If the proposed 28% cap on the value of tax exemption were enacted, the municipal bond market would become more volatile and would likely significantly deter investors from buying munis, Loop Capital Market’s analysts said Monday.
In their 5th annual outlook conference call with investors and issuers, the analysts discussed various factors affecting the muni market right now, including the 28% cap that was proposed by President Obama twice and recently floated during the fiscal cliff discussions between the administration and Congress.
Market participants are increasingly worried that the 28% cap could be included in upcoming fiscal discussions between the White House and Congress, including fights over raising the debt ceiling, allowing sequestration to occur and enacting a continuing resolution to keep the government funded.
“I think it’s a very bad dynamic for the muni market,” said Chris Mier, chief strategist and director of the Loop Capital Markets’ Analytical Services Division. “I would rather see the market become 100% taxable than see this because it becomes so easy for the government to adjust this.”
Mier added that it’s likely that the market would be fundamentally impaired and a slight reduction in participation of institutional investors in the marketplace.
In a follow-up conversation, Mier explained that the cost of the cap is as much as 70 basis points, based on current yield levels to a taxpayer in the 39.6% bracket, currently the highest individual tax bracket.
Mier said investors would likely apply an additional “penalty” for the risk that the government might further apply direct or indirect taxation to the muni market at some point in the future.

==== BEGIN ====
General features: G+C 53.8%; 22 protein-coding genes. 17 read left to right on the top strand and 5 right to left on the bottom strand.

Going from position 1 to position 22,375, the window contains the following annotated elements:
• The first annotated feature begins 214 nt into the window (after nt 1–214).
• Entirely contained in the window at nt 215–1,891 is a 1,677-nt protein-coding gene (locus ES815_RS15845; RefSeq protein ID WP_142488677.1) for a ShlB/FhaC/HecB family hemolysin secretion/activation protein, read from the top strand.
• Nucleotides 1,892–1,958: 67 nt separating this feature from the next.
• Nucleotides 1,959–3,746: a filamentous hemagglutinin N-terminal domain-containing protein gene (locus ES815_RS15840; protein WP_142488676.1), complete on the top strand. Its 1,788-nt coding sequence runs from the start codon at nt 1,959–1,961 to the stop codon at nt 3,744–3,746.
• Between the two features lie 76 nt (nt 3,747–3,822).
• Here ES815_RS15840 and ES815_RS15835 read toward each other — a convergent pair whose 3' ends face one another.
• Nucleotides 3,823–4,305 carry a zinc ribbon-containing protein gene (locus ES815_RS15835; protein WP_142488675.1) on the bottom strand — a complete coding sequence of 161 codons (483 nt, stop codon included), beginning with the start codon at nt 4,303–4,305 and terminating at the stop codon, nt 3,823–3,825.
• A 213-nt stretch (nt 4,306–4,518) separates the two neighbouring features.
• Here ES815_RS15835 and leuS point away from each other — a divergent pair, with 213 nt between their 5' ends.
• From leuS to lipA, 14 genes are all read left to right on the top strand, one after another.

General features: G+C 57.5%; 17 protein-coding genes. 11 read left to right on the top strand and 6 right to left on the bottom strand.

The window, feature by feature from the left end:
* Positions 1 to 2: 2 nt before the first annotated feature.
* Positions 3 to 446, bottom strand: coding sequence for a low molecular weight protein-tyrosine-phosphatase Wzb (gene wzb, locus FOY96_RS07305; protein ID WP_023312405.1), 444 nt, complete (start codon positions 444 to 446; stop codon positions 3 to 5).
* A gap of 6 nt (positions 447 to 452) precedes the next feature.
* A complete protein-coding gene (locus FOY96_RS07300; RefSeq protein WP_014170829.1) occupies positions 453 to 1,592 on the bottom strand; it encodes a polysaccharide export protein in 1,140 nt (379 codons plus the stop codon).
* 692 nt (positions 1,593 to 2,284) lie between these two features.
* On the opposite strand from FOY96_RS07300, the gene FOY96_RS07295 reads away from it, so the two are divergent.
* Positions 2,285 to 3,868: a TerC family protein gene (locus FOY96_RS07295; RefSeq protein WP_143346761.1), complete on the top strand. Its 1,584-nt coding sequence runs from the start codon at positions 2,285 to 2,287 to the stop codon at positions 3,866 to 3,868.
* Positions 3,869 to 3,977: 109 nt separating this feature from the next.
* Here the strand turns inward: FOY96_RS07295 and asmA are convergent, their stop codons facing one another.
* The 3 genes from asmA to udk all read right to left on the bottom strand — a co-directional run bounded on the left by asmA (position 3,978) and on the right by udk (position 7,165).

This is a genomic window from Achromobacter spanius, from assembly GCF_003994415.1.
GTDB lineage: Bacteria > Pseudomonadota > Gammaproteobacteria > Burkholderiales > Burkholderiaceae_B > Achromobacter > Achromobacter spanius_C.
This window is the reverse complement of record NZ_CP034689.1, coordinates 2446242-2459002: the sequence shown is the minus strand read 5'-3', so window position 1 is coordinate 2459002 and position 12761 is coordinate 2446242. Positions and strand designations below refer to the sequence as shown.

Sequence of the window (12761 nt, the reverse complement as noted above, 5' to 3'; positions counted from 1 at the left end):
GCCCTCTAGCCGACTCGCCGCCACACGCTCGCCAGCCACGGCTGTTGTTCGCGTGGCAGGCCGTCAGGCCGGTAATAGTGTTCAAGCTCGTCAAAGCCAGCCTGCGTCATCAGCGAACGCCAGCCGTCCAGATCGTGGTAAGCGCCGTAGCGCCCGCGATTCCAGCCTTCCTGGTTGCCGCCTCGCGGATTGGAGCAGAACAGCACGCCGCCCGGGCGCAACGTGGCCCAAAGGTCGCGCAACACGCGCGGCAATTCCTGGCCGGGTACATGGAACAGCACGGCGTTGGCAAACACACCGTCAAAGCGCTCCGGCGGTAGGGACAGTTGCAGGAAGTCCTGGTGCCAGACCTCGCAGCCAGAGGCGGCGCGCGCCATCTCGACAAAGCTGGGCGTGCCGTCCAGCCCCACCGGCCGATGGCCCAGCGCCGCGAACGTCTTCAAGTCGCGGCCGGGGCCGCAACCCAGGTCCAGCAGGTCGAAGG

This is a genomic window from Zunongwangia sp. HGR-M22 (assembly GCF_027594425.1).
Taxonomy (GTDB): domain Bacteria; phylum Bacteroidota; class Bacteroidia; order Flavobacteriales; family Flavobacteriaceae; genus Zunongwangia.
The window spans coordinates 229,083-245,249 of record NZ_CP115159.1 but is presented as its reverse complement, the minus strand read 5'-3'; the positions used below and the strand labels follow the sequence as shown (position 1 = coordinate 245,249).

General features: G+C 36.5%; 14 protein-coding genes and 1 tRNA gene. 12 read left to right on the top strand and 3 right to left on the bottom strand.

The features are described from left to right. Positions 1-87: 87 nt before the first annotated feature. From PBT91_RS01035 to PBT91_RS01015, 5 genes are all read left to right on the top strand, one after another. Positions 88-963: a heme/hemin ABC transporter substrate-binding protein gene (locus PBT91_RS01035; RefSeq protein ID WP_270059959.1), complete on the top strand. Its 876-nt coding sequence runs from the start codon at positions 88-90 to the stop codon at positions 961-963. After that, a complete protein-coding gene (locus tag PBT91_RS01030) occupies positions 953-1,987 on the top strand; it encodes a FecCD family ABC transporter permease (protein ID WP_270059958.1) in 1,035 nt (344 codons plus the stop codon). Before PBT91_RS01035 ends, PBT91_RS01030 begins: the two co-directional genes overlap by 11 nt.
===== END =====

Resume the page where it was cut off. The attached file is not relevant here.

It’s also likely that buyers would have to be compensated for the risk that their own tax rates might fluctuate, he said.
“Any changes in the muni market right now are lodged in this whole 28% cap,” Mier said. “The other alternatives appeared to have died. I think it’s the likely direction of least resistance at this point.”
When asked by a conference call participant if the 28% cap was a paper threat or reality, Mier said; “This is the real deal.”
The muni market faces an uphill battle primarily because there aren’t many advocates on Capitol Hill defending tax exemption and there appears to be disdain for munis from both congressional parties, he said. In general, Republicans have argued that tax exemption is another example of bloated government while Democrats say it’s a freebie investment tool for the wealthy.
Mier acknowledged the lobbying work of the recently formed Municipal Bonds for America coalition, but said that there is an institutional hostility to the muni market.